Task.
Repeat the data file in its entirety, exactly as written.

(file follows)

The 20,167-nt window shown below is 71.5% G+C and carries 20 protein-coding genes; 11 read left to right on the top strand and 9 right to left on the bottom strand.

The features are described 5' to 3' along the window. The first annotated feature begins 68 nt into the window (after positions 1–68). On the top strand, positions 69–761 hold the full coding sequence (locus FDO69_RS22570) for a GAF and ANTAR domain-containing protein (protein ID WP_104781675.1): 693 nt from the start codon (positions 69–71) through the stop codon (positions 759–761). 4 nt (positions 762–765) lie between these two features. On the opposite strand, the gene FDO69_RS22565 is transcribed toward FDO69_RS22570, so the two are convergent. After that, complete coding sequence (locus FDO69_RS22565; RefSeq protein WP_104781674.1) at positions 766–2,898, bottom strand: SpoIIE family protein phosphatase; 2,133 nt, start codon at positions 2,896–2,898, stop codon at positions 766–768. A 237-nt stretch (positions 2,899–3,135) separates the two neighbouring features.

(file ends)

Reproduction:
The 20,167-nt window shown below is 71.5% G+C and carries 20 protein-coding genes; 11 read left to right on the top strand and 9 right to left on the bottom strand.

The features are described 5' to 3' along the window. The first annotated feature begins 68 nt into the window (after positions 1–68). On the top strand, positions 69–761 hold the full coding sequence (locus FDO69_RS22570) for a GAF and ANTAR domain-containing protein (protein ID WP_104781675.1): 693 nt from the start codon (positions 69–71) through the stop codon (positions 759–761). 4 nt (positions 762–765) lie between these two features. On the opposite strand, the gene FDO69_RS22565 is transcribed toward FDO69_RS22570, so the two are convergent. After that, complete coding sequence (locus FDO69_RS22565; RefSeq protein WP_104781674.1) at positions 766–2,898, bottom strand: SpoIIE family protein phosphatase; 2,133 nt, start codon at positions 2,896–2,898, stop codon at positions 766–768. A 237-nt stretch (positions 2,899–3,135) separates the two neighbouring features.